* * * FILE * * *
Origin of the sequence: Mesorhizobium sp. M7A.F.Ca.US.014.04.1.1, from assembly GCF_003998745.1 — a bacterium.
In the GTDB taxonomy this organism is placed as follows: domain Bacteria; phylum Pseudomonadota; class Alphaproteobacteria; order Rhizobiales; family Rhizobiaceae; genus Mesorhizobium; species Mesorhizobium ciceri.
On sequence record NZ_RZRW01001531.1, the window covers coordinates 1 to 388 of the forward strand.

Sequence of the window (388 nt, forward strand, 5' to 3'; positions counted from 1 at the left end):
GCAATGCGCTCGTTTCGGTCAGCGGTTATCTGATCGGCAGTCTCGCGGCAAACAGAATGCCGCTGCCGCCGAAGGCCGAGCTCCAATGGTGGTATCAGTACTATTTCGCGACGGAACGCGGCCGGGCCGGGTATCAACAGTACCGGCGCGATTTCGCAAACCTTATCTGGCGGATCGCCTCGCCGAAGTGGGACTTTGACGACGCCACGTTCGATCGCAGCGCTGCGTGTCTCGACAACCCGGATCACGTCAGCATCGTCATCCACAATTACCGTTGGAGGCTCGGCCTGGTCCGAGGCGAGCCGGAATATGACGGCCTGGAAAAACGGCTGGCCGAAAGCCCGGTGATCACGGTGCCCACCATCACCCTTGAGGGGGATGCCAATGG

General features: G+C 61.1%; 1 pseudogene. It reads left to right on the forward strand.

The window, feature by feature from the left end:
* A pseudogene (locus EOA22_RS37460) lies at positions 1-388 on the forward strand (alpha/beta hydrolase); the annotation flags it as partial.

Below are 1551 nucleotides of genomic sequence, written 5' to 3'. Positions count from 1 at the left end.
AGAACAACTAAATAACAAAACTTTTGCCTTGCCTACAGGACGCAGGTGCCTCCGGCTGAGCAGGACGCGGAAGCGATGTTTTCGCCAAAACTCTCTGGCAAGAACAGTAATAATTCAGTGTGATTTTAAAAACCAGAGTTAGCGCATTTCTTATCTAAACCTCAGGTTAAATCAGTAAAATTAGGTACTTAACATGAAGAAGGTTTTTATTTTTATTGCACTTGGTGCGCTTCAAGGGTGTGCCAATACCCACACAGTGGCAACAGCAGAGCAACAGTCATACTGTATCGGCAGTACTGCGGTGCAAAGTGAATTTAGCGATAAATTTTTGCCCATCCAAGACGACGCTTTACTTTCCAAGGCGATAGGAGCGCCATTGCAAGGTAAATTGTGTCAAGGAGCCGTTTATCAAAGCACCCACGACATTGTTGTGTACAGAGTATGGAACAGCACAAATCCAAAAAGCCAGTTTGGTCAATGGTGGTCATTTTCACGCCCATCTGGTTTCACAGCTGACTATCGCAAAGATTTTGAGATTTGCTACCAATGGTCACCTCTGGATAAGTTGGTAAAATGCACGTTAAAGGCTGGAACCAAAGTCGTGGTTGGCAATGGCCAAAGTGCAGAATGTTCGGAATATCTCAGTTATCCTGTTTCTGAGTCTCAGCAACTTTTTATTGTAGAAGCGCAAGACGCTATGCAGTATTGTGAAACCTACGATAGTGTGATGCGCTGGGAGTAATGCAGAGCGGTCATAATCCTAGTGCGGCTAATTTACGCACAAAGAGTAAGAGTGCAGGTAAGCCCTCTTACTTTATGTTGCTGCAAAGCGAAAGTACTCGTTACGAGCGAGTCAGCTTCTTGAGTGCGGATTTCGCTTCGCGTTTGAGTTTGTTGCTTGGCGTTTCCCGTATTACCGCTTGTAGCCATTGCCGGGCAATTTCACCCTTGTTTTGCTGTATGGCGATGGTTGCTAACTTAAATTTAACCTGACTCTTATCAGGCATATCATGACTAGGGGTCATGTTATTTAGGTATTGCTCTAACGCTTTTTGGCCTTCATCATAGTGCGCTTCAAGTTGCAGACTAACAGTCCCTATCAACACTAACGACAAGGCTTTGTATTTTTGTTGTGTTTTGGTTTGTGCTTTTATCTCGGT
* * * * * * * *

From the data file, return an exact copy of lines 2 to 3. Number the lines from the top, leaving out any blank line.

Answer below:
In the GTDB taxonomy this organism is placed as follows: domain Bacteria; phylum Pseudomonadota; class Alphaproteobacteria; order Rhizobiales; family Rhizobiaceae; genus Mesorhizobium; species Mesorhizobium ciceri.
On sequence record NZ_RZRW01001531.1, the window covers coordinates 1 to 388 of the forward strand.